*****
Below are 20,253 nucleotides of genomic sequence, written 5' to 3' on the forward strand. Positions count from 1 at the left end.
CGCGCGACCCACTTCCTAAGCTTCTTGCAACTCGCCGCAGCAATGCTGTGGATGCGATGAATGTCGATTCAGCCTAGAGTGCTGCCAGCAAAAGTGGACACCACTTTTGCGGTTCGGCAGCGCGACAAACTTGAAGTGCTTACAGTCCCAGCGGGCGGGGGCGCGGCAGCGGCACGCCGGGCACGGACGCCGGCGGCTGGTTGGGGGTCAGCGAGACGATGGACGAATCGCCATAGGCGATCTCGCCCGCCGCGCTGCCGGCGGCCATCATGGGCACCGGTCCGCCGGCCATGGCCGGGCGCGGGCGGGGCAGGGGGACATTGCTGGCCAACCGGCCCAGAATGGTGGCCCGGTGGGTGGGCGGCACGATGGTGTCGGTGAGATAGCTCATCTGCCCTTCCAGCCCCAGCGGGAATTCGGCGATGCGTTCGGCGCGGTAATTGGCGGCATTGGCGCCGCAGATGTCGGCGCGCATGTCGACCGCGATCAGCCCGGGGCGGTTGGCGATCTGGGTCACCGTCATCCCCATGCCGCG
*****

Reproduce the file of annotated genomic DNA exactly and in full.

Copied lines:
Below are 20,253 nucleotides of genomic sequence, written 5' to 3' on the forward strand. Positions count from 1 at the left end.
CGCGCGACCCACTTCCTAAGCTTCTTGCAACTCGCCGCAGCAATGCTGTGGATGCGATGAATGTCGATTCAGCCTAGAGTGCTGCCAGCAAAAGTGGACACCACTTTTGCGGTTCGGCAGCGCGACAAACTTGAAGTGCTTACAGTCCCAGCGGGCGGGGGCGCGGCAGCGGCACGCCGGGCACGGACGCCGGCGGCTGGTTGGGGGTCAGCGAGACGATGGACGAATCGCCATAGGCGATCTCGCCCGCCGCGCTGCCGGCGGCCATCATGGGCACCGGTCCGCCGGCCATGGCCGGGCGCGGGCGGGGCAGGGGGACATTGCTGGCCAACCGGCCCAGAATGGTGGCCCGGTGGGTGGGCGGCACGATGGTGTCGGTGAGATAGCTCATCTGCCCTTCCAGCCCCAGCGGGAATTCGGCGATGCGTTCGGCGCGGTAATTGGCGGCATTGGCGCCGCAGATGTCGGCGCGCATGTCGACCGCGATCAGCCCGGGGCGGTTGGCGATCTGGGTCACCGTCATCCCCATGCCGCG